Now you’re going to tell me that you’re really busy—that you have lots of homework, or other assignments, that you have a job, either full- or part-time, trying to squeeze in some dates, you’re really busy. I get that. But if you take an inventory of your time and consider the games that you might play on your devices or the time you spend watching television or the time you spend maybe sleeping a little longer than you really need to…isn’t there time in there, couldn’t you find time during the week to bring the ordinances of the gospel to your family members? If you do that, you bring the Spirit to yourself. And again, you begin to have that spirit to prompt you in your learning.

      Now, there’s one great last promise, that has to do with Deandra’s song, that I think is profound in our day. We live in a day of great distractions, we live in a day of, I’m afraid, that you’ll see a winnowing in the Church in the days to come, you’ll see it—where those who have been members of the Church maybe separate themselves from the Church, or become separated from the Church. You’ll see that, and it will be hard, because it will be people you know and people you love. How do you prevent yourself from doing that? Well, it’s very easy. You just focus on the Savior, and on the ordinances of His gospel. It’s just like Deandra sang, if you “Come unto Him,” he’ll bless you.

      He said, “Truth abideth and hath no end; and if it be in you it shall abound. And if your eye be single to my glory, your whole bodies shall be filled with light, and there shall be no darkness in you; and that body which is filled with light comprehendeth all things” (D&C 88:66-67). Now, I don’t know about you, but I think I’d like to comprehend all things. I’d like to figure out how you really can fly. You probably would like to figure out really how you can do math or some other topic. “That spirit which is filled with light, comprehendeth all things.” So if you’re struggling with your studies, fill your soul with light. Now that doesn’t excuse you from study.  You have to study, but if you fill your soul with light, suddenly things that were unclear become clear. And where is the light the strongest? It’s just right over there [indicating the Salt Lake Temple]. If you’ll do things to help yourself be worthy of and then enter into the temple often, you’ll be able to comprehend all things. “Therefore, sanctify yourselves that your minds become single to God, and the days will come that you shall see him; for he will unveil his face unto you, and it shall be in his own time, and in his own way, and according to his own will” (D&C 88:68). That is not my promise, that’s His. It’s a promise as we’re faithful.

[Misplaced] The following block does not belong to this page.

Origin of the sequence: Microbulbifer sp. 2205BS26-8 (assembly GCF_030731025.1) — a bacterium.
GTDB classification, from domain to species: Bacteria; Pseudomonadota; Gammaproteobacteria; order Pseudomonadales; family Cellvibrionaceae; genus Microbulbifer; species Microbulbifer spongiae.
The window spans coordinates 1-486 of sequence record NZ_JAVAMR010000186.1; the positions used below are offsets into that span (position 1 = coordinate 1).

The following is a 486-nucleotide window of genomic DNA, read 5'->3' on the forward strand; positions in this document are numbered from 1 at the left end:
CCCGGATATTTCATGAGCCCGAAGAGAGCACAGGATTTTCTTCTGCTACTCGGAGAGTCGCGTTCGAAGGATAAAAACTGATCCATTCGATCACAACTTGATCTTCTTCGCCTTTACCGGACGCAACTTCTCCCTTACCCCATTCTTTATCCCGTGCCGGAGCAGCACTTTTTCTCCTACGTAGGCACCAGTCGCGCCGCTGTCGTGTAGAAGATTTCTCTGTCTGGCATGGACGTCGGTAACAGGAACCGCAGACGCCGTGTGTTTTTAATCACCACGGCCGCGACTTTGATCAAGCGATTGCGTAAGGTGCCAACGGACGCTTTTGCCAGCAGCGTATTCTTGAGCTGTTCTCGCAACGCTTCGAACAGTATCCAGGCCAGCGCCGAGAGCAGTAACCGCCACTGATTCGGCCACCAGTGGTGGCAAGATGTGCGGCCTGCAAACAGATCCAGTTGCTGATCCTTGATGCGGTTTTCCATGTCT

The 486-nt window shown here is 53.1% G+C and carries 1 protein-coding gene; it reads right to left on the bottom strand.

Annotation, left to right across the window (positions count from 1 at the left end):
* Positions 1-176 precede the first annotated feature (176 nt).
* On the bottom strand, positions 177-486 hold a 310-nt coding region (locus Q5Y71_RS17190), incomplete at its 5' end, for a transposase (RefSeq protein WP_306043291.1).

Now brothers and sisters, today we’ve heard about families, we’ve heard about kindness, we’ve heard about coming to Christ. Those find their fullest expression in the temple. May we as a people, as a school, as a student body, be focused on the temple. It will help you in your studies, it will help you with your families, it will lift you and edify you and help you to be the kind of people that God wants us to be. My prayer is that we will find appropriate ways for us to be in the temple often. We had a session in the temple a year ago where all the ordinance workers in that session were either students or faculty and staff. By the way, we have many students who are ordinance workers in the Salt Lake Temple. And all the patrons in that session were either students or faculty and staff. And I was overwhelmed with the feeling of being home. And I thought to myself, “If ever there was a manifestation of heaven on earth, this would be one of those times; to be with this family, in the temple.”

      As we live true to the gospel, we’ll be blessed; you’ll be blessed. And you’ll be able to bless others in your family, and around you. I would share that as a testimony, in the name of Jesus Christ, amen.